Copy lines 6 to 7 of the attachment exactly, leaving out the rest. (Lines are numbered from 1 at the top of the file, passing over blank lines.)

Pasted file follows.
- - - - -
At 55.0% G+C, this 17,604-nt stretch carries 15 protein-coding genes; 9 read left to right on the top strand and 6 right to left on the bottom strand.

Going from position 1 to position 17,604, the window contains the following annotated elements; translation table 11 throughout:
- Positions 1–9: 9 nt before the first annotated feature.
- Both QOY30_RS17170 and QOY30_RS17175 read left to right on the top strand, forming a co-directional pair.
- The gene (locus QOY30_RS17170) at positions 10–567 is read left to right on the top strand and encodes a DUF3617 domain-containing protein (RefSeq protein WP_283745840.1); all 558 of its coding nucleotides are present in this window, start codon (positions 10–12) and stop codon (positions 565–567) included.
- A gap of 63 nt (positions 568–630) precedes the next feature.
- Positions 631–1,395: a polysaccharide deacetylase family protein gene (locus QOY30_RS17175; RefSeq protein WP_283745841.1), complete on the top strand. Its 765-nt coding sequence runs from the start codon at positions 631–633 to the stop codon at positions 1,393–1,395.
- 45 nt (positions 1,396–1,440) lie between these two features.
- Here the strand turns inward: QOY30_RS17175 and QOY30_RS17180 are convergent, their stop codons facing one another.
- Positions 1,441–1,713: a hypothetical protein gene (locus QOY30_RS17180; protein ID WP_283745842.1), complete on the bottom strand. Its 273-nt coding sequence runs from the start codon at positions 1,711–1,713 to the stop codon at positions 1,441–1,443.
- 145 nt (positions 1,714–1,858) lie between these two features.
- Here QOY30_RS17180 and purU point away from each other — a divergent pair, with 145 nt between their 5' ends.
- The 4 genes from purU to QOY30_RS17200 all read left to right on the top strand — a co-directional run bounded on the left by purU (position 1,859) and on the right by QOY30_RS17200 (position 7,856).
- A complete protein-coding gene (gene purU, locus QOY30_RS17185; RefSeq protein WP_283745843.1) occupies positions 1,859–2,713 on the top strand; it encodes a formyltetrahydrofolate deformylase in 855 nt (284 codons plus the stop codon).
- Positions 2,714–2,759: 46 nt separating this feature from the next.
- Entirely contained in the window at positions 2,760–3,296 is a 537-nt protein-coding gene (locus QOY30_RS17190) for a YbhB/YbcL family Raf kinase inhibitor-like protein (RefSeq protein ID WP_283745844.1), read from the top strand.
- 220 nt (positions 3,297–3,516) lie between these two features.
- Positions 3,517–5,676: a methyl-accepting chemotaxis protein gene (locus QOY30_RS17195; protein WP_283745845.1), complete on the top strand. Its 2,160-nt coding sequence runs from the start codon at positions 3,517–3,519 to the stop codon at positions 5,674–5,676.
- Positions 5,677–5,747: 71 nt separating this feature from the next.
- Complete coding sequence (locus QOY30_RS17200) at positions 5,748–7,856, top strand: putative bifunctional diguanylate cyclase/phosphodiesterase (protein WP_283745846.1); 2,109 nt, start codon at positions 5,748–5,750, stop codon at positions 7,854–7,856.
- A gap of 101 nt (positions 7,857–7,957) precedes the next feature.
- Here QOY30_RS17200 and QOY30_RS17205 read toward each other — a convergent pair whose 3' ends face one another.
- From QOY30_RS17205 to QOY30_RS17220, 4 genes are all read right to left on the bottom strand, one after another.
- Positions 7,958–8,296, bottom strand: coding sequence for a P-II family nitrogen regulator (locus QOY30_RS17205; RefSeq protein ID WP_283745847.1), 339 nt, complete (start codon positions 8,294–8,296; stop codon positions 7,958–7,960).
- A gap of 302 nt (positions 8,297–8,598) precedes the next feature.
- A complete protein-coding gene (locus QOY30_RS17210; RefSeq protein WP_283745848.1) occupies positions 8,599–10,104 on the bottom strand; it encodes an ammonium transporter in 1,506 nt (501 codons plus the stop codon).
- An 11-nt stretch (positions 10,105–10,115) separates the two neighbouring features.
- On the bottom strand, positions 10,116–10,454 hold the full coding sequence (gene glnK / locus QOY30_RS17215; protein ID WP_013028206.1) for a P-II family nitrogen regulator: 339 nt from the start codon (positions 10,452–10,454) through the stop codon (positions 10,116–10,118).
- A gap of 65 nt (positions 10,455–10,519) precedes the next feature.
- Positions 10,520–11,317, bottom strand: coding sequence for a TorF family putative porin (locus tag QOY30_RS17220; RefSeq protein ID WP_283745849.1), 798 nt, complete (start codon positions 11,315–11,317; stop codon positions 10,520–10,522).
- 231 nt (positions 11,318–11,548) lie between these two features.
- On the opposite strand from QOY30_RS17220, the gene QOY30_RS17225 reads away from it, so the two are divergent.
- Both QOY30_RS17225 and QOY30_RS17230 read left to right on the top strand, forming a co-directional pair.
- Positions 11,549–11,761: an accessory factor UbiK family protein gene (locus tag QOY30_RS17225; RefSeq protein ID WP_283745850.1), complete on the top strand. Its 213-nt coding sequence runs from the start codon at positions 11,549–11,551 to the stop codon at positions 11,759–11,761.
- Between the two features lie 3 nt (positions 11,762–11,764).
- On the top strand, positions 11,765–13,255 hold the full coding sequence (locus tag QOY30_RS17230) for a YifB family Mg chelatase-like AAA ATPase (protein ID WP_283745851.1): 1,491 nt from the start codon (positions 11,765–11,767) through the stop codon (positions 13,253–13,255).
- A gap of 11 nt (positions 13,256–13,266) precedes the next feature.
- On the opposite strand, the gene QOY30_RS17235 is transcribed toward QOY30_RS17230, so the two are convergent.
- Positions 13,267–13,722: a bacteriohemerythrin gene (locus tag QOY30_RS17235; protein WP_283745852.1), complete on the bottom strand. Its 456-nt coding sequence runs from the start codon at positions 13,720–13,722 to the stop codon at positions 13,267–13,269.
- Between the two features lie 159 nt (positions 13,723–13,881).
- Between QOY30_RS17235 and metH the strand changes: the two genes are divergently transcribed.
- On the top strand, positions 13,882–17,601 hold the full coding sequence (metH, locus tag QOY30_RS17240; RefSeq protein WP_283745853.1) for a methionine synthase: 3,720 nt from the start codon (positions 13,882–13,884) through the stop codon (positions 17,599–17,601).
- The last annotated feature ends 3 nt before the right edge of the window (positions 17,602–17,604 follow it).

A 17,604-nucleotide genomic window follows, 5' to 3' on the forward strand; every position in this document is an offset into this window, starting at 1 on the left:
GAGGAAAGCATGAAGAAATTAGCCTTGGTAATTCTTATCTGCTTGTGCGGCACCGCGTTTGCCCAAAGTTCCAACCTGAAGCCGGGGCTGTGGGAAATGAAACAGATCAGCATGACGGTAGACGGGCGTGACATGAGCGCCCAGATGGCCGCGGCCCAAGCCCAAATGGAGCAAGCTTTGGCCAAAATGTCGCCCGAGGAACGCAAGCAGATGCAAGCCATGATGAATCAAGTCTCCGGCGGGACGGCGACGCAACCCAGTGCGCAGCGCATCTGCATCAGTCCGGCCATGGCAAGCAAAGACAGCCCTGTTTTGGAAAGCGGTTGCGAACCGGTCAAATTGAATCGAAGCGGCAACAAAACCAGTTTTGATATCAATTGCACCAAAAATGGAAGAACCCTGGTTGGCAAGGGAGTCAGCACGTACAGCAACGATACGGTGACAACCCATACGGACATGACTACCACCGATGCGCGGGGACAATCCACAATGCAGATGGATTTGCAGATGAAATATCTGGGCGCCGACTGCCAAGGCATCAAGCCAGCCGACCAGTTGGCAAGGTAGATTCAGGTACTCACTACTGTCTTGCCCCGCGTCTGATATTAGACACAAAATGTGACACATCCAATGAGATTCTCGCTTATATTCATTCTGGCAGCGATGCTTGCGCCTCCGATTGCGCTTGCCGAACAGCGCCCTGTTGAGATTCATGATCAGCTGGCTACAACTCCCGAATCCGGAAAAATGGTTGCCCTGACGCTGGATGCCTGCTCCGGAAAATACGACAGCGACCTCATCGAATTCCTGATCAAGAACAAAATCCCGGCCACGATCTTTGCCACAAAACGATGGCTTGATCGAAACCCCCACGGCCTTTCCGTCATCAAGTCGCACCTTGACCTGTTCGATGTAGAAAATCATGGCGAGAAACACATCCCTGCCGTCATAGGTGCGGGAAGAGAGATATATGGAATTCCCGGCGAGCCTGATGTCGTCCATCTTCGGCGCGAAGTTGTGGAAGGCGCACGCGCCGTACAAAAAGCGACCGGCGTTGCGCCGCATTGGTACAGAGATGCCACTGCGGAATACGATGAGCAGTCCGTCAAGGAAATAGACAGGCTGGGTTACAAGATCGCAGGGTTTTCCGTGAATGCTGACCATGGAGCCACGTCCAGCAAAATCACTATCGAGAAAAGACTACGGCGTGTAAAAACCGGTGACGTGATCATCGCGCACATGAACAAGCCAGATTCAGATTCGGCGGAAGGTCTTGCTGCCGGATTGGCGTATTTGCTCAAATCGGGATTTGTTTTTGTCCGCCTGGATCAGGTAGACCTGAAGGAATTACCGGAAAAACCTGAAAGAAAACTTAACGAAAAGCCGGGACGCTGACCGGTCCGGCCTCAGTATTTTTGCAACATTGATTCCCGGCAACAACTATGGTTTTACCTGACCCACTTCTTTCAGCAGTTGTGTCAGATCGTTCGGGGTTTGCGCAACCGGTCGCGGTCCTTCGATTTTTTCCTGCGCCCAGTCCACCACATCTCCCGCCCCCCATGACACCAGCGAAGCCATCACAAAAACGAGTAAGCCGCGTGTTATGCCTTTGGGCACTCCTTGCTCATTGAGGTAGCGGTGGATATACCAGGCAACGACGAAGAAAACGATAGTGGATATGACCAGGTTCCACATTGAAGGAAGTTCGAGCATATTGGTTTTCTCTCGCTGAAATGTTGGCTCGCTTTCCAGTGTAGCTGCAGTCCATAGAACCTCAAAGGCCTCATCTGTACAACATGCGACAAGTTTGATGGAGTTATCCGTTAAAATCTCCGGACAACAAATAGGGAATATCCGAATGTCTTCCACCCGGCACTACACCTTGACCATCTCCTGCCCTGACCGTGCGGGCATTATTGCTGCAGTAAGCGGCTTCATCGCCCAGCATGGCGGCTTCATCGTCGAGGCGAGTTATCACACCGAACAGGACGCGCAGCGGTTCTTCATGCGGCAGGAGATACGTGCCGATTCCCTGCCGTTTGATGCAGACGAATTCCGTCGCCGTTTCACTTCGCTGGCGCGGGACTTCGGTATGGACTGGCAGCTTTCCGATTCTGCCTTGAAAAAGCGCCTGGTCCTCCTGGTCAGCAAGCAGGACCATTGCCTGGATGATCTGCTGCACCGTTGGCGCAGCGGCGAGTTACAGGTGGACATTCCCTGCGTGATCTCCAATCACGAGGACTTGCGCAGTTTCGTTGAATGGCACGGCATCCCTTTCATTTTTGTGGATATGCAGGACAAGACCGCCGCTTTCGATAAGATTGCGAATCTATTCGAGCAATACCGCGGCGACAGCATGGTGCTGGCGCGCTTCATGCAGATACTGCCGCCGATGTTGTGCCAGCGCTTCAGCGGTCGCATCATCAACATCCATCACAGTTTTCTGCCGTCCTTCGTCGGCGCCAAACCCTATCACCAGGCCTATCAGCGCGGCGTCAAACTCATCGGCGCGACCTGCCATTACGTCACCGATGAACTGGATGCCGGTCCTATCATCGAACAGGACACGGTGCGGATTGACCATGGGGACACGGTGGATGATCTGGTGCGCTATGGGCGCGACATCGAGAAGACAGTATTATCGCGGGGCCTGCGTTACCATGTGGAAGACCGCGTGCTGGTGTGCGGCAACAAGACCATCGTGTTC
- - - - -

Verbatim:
- A gap of 63 nt (positions 568–630) precedes the next feature.
- Positions 631–1,395: a polysaccharide deacetylase family protein gene (locus QOY30_RS17175; RefSeq protein WP_283745841.1), complete on the top strand. Its 765-nt coding sequence runs from the start codon at positions 631–633 to the stop codon at positions 1,393–1,395.